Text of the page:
Today's world order is increasingly defined by competition between the United States and a host of major powers, especially China and Russia. Who is America's principal competitor and over what is it competing? What is America’s ultimate objective? And how will it prepare its economy and its society for infinite competition of an indefinite nature?
Feb 11, 2019 The National Interest
The United States occupies the central role in a world order that, while under growing duress, remains a central organizing framework in world affairs. There are many trajectories along which U.S.-China relations might evolve if China aims to displace the United States for global pre-eminence.
Jan 9, 2019 The Diplomat
There is a consensus that the U.S. is engaged in an intensifying strategic competition with China. It's less clear what relationship the U.S. should seek and can plausibly achieve with its competitor. An inability to classify China along the ally-to-adversary continuum limits, if not precludes, America's ability to formulate a coherent strategy.
Dec 31, 2018 The Hill
It has become increasingly common for observers of world affairs to contend that the United States and China have either entered into or are poised to embark on a new Cold War. While the contours of a long-term contest between Washington and Beijing are undoubtedly forming, especially in the economic realm, the analogy is problematic.
Dec 12, 2018 ChinaFile
Why is America in Afghanistan? What interests justify its sacrifices? How will the war end? If the United States finds it hard to answer such questions after nearly two decades, the coming years are unlikely to provide clarity. If a campaign has no end, it can have no objective. If it has no objective, it cannot be won.
Sep 28, 2018 Just Security
Washington and Beijing seem prepared to begin decoupling from one another economically, which puts Tokyo in a difficult position. Japan may have to devise new strategies not only for sustaining its growth, but also for insulating itself from the impact of deteriorating relations between the United States and China.
Sep 18, 2018 Kyodo News
The postwar order seems poised to continue eroding, without a clear alternative in the offing. It has often taken cataclysmic events to inaugurate new eras of geopolitical order, but one hopes that the postwar order will instead be reinvigorated through farsighted statecraft.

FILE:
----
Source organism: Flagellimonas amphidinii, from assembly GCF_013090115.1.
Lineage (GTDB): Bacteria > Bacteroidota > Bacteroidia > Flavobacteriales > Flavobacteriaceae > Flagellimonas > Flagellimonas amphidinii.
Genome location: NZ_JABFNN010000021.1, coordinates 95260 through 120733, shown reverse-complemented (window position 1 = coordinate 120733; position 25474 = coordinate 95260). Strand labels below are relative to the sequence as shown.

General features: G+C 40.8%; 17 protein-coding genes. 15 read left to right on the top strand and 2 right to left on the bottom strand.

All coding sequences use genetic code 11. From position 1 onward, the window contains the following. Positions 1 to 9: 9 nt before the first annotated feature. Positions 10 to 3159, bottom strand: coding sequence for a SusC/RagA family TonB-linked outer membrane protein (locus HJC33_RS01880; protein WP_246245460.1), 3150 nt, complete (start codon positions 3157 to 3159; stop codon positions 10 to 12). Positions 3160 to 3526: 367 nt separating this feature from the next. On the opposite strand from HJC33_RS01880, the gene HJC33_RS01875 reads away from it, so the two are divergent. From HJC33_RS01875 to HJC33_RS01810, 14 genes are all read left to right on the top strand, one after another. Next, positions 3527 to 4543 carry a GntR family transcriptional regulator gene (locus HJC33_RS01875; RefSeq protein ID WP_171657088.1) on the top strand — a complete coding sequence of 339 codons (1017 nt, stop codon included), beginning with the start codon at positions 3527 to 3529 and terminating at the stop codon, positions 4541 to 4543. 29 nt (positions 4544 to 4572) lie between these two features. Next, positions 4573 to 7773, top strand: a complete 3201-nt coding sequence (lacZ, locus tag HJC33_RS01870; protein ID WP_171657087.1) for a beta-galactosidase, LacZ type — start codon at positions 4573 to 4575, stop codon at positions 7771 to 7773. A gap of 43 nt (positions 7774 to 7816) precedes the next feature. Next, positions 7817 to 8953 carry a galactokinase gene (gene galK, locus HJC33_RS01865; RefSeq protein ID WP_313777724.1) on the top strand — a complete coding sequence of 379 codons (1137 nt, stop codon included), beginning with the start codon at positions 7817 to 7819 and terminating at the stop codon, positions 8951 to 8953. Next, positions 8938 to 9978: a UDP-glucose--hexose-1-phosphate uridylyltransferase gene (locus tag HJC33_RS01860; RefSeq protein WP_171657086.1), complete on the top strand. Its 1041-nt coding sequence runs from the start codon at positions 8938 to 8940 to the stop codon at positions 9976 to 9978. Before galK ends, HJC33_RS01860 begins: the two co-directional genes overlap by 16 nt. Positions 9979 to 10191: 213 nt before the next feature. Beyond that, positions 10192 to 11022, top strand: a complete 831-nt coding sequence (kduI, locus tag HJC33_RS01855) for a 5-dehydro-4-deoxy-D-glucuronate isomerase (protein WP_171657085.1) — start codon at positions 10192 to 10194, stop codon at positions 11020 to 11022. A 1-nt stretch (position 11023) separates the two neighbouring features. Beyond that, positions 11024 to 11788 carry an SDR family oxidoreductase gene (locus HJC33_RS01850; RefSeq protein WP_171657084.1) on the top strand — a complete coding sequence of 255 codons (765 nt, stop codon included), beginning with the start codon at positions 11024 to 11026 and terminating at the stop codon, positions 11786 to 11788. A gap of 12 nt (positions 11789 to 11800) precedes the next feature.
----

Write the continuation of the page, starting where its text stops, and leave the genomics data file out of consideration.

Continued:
Aug 31, 2018 Aus Politik und Zeitgeschichte
After Donald Trump's summit with Vladimir Putin in Helsinki in July, it might appear as if the U.S. and Russia are considering the formation of a partnership against China. But Russia seems more likely to try to expand the scope of its cooperation with China while also attempting to extract concessions from the United States.
Aug 21, 2018 Lowy Institute
As U.S.-China trade tensions continue to rise, many observers are focused on the potential for a full-fledged trade war that could destabilize the world economy. But there are security concerns as well. A China less constrained by and invested in economic ties with the United States could pose a greater challenge to U.S. foreign policy.
Aug 6, 2018 Foreign Affairs
Past efforts to introduce world order have resulted less from foresighted statecraft than from cataclysmic upheavals such as World War II. If the current international system erodes, what might have to happen for a new one to emerge?
Jul 25, 2018 The WorldPost (Washington Post)
The United States' attitude towards China is undergoing a significant recalibration, perhaps the most fundamental since Beijing's crackdown at Tiananmen Square almost three decades ago. Harnessing its resurgence while tempering its revisionism will likely be Washington's most vexing long-term policy challenge.
Jun 26, 2018 Global Asia
A superpower promotes a conception of world affairs that attracts others, enabling it to advance its objectives and amplify its values far more than it could on its own. Washington has a significant edge over Beijing in this regard.
Jun 21, 2018 The RAND Blog
Members of “the Quad”—an informal collaborative arrangement among the United States, Japan, India, and Australia—have proven incapable of adopting either a shared understanding of or unified policies toward China.